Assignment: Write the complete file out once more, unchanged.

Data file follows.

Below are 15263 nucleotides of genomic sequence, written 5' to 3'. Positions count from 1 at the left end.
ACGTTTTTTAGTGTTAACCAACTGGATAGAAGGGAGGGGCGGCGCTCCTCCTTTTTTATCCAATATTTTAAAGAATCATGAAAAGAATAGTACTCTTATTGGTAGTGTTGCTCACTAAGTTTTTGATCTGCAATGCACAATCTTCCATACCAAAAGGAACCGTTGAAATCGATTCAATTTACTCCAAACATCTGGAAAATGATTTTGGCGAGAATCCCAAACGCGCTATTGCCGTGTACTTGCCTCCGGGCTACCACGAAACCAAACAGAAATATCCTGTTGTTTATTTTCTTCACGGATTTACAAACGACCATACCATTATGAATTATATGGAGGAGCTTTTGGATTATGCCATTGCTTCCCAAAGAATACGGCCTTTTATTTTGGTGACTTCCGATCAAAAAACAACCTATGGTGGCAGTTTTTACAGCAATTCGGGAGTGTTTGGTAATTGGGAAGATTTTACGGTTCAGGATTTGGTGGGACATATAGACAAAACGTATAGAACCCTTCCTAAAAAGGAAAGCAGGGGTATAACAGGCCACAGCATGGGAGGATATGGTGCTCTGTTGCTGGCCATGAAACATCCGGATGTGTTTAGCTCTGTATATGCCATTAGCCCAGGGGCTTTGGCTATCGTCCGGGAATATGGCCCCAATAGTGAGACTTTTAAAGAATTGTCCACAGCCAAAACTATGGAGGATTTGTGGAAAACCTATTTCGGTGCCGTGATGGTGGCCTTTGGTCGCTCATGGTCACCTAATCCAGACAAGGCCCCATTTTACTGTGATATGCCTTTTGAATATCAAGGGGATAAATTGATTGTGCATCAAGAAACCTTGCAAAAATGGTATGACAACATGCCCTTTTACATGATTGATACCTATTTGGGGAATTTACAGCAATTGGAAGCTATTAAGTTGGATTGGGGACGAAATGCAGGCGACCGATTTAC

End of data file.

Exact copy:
Below are 15263 nucleotides of genomic sequence, written 5' to 3'. Positions count from 1 at the left end.
ACGTTTTTTAGTGTTAACCAACTGGATAGAAGGGAGGGGCGGCGCTCCTCCTTTTTTATCCAATATTTTAAAGAATCATGAAAAGAATAGTACTCTTATTGGTAGTGTTGCTCACTAAGTTTTTGATCTGCAATGCACAATCTTCCATACCAAAAGGAACCGTTGAAATCGATTCAATTTACTCCAAACATCTGGAAAATGATTTTGGCGAGAATCCCAAACGCGCTATTGCCGTGTACTTGCCTCCGGGCTACCACGAAACCAAACAGAAATATCCTGTTGTTTATTTTCTTCACGGATTTACAAACGACCATACCATTATGAATTATATGGAGGAGCTTTTGGATTATGCCATTGCTTCCCAAAGAATACGGCCTTTTATTTTGGTGACTTCCGATCAAAAAACAACCTATGGTGGCAGTTTTTACAGCAATTCGGGAGTGTTTGGTAATTGGGAAGATTTTACGGTTCAGGATTTGGTGGGACATATAGACAAAACGTATAGAACCCTTCCTAAAAAGGAAAGCAGGGGTATAACAGGCCACAGCATGGGAGGATATGGTGCTCTGTTGCTGGCCATGAAACATCCGGATGTGTTTAGCTCTGTATATGCCATTAGCCCAGGGGCTTTGGCTATCGTCCGGGAATATGGCCCCAATAGTGAGACTTTTAAAGAATTGTCCACAGCCAAAACTATGGAGGATTTGTGGAAAACCTATTTCGGTGCCGTGATGGTGGCCTTTGGTCGCTCATGGTCACCTAATCCAGACAAGGCCCCATTTTACTGTGATATGCCTTTTGAATATCAAGGGGATAAATTGATTGTGCATCAAGAAACCTTGCAAAAATGGTATGACAACATGCCCTTTTACATGATTGATACCTATTTGGGGAATTTACAGCAATTGGAAGCTATTAAGTTGGATTGGGGACGAAATGCAGGCGACCGATTTAC